# The double-slit experiment with a pit in the screen

• I
• Imya
Imya
TL;DR Summary
How does the distribution of light power between the pit and the rest of the flat screen depend on opening two slits or closing one slit? Five predictable experiments were previously described to formulate a question for the experiment #6.
The main question is contained below in the experiment #6. But first, 5 simple experiments are described to describe the designations that are used in the question of the experiment #6.

In the double-slit experiment, the slits are labeled α and β. A region C is designated on the screen. The power passes through the open slit: ##{P_\alpha} = {P_\beta} = {P_{\rm{sl}}}##

Experiment #1: Both slits are open, and the screen is a flat solid surface. This is well described and shown in the diagram (which is taken from here). The total power of light on the screen is ##{P_{\rm{scr 1}}} = {P_\alpha} + {P_\beta} = 2 \cdot {P_{\rm{sl}}}##. The power of light outside the region C is ##{P_{{\rm{scr}} - {\rm{C }}1}} = {P_{{\rm{scr }}1}} - {P_{{\rm{C }}1}} = 2 \cdot {P_{{\rm{sl}}}} - {P_{{\rm{C }}1}}##.

Experiment #2: Slit α is open. Slit β is closed. The total power of light on the screen is ##{P_{{\rm{scr 2}}}} = {P_\alpha } = {P_{{\rm{sl}}}}##. The power of light outside the region C is ##{P_{{\rm{scr}} - {\rm{C }}2}} = {P_{{\rm{scr }}2}} - {P_{{\rm{C }}2}} = {P_{{\rm{sl}}}} - {P_{{\rm{C }}2}}##.

Experiment #3: Slit β is open. Slit α is closed. The total power of light on the screen is ##{P_{{\rm{scr 3}}}} = {P_\beta } = {P_{{\rm{sl}}}}##. The power of light outside the region C is ##{P_{{\rm{scr}} - {\rm{C }}3}} = {P_{{\rm{scr }}3}} - {P_{{\rm{C }}3}} = {P_{{\rm{sl}}}} - {P_{{\rm{C }}3}}##.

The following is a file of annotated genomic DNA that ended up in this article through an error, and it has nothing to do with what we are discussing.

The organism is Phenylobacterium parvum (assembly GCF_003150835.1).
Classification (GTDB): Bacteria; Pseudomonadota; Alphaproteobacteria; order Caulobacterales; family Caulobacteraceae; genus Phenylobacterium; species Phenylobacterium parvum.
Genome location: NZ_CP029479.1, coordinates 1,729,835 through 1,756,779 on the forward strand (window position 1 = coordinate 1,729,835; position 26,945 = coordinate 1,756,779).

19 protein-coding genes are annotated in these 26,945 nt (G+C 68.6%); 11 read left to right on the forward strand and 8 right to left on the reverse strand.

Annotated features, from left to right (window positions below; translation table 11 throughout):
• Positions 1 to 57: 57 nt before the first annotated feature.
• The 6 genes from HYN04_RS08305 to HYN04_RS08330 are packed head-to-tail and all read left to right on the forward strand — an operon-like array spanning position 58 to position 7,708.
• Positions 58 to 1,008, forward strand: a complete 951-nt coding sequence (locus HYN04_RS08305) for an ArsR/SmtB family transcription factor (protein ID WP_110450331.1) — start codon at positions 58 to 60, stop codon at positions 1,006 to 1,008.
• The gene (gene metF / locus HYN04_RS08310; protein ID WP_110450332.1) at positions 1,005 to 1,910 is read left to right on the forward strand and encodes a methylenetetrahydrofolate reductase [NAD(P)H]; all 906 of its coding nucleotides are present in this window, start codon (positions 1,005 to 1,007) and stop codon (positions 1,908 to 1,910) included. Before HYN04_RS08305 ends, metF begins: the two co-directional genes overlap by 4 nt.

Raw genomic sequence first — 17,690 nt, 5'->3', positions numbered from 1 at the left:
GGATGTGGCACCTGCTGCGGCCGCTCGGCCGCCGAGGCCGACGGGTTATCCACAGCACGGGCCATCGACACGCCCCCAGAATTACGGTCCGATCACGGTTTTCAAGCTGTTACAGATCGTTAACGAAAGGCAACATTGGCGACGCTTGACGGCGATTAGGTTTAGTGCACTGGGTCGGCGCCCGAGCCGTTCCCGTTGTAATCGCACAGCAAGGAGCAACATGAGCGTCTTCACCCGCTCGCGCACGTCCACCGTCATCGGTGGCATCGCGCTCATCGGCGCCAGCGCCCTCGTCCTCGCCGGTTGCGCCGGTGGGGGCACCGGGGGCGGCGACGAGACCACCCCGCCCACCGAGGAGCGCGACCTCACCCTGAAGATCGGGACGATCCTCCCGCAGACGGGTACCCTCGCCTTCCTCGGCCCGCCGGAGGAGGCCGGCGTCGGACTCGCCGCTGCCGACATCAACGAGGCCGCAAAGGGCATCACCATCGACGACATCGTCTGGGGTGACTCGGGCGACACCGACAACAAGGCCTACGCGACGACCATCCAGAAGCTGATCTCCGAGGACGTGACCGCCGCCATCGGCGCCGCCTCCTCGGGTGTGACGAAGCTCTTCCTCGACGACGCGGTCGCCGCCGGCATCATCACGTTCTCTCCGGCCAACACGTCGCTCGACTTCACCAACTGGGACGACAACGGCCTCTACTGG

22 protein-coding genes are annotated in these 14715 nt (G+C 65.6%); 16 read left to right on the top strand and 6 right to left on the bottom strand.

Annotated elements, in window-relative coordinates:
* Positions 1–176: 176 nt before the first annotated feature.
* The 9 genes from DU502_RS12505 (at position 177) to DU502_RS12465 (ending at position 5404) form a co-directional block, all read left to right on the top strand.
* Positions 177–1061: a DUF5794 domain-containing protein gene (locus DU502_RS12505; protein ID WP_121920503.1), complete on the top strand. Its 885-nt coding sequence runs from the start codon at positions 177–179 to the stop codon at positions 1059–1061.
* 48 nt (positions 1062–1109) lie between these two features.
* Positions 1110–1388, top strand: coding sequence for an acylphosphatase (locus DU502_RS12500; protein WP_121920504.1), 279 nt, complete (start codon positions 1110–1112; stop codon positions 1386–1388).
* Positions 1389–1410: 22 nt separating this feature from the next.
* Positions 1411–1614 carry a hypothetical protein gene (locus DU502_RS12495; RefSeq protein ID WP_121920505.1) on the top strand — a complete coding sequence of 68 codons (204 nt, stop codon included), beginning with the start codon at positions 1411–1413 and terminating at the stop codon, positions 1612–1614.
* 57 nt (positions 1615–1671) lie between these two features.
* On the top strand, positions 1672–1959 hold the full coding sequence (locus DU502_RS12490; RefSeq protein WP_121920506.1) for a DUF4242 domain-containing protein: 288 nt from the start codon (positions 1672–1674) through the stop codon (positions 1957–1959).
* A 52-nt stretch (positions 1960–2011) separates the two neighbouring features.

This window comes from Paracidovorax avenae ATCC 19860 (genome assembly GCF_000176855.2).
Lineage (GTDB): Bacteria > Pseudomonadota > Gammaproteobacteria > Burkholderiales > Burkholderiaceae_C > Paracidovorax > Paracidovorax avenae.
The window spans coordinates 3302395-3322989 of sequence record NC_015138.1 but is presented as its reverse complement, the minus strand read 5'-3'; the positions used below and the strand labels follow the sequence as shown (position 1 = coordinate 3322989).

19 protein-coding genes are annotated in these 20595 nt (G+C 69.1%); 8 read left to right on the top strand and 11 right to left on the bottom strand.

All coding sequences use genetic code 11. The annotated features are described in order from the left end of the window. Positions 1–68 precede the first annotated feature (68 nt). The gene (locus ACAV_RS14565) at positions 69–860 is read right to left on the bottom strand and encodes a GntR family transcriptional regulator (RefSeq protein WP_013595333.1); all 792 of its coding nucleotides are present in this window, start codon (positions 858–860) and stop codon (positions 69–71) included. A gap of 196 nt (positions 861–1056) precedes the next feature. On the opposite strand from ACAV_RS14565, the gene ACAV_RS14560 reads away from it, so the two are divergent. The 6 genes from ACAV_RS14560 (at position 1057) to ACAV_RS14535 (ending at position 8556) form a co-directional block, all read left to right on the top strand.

Considering symmetry, the index 23 is added:
$${P_{{\rm{C }}2}} = {P_{{\rm{C }}3}} = {P_{{\rm{C 2}}3}} \Rightarrow {P_{{\rm{scr}} - {\rm{C }}2}} = {P_{{\rm{scr}} - {\rm{C }}3}} = {P_{{\rm{scr}} - {\rm{C 2}}3}}$$

In Experiment #1, the power of light in the region C is greater than the sum in Experiments #2 and #3. Therefore, the power of the rest of the screen is less:
$${P_{{\rm{C }}1}} > 2{P_{{\rm{C 2}}3}} \Rightarrow {P_{{\rm{scr}} - {\rm{C }}1}} < 2{P_{{\rm{scr}} - {\rm{C 2}}3}}$$

Next, the conical pit with A and B is made in the screen within the region C, as shown in the next diagram. The region A sees slit α and does not see slit β. The region B sees slit β and does not see slit α. This means that a straight ray from A falls on α, but not on β. A straight ray from B falls on β, but not on α. Because the angle between A and B is less than the angle between the straight rays from the slit α and β to the screen centre, as shown in the next diagram. Diffraction at the edges of the transition from regions A and B to the flat screen is neglected, assuming the region C size is much larger than the wavelength.

The experiments #4 and #5 are repeated experiments #2 and #3 with the new screen. The power in the regions A and B can be easily determined:
$${P_{{\rm{A }}4}} = {P_{{\rm{{C} }}2}} = {P_{{\rm{{C} }}23}}$$
$${P_{{\rm{B }}4}} = 0$$
$${P_{{\rm{A }}5}} = 0$$
$${P_{{\rm{B }}5}} = {P_{{\rm{{C} }}3}} = {P_{{\rm{{C} }}23}}$$
$${P_{{\rm{A }}4}} + {P_{{\rm{B }}4}} + {P_{{\rm{A }}5}} + {P_{{\rm{B }}5}} < {P_{{\rm{C }}1}}$$
$${P_{{\rm{scr}} - \left( {{\rm{A}} + {\rm{B}}} \right){\rm{ }}4}} = {P_{{\rm{scr}} - {\rm{{C} }}2}} = {P_{{\rm{scr}} - {\rm{{C} }}23}}$$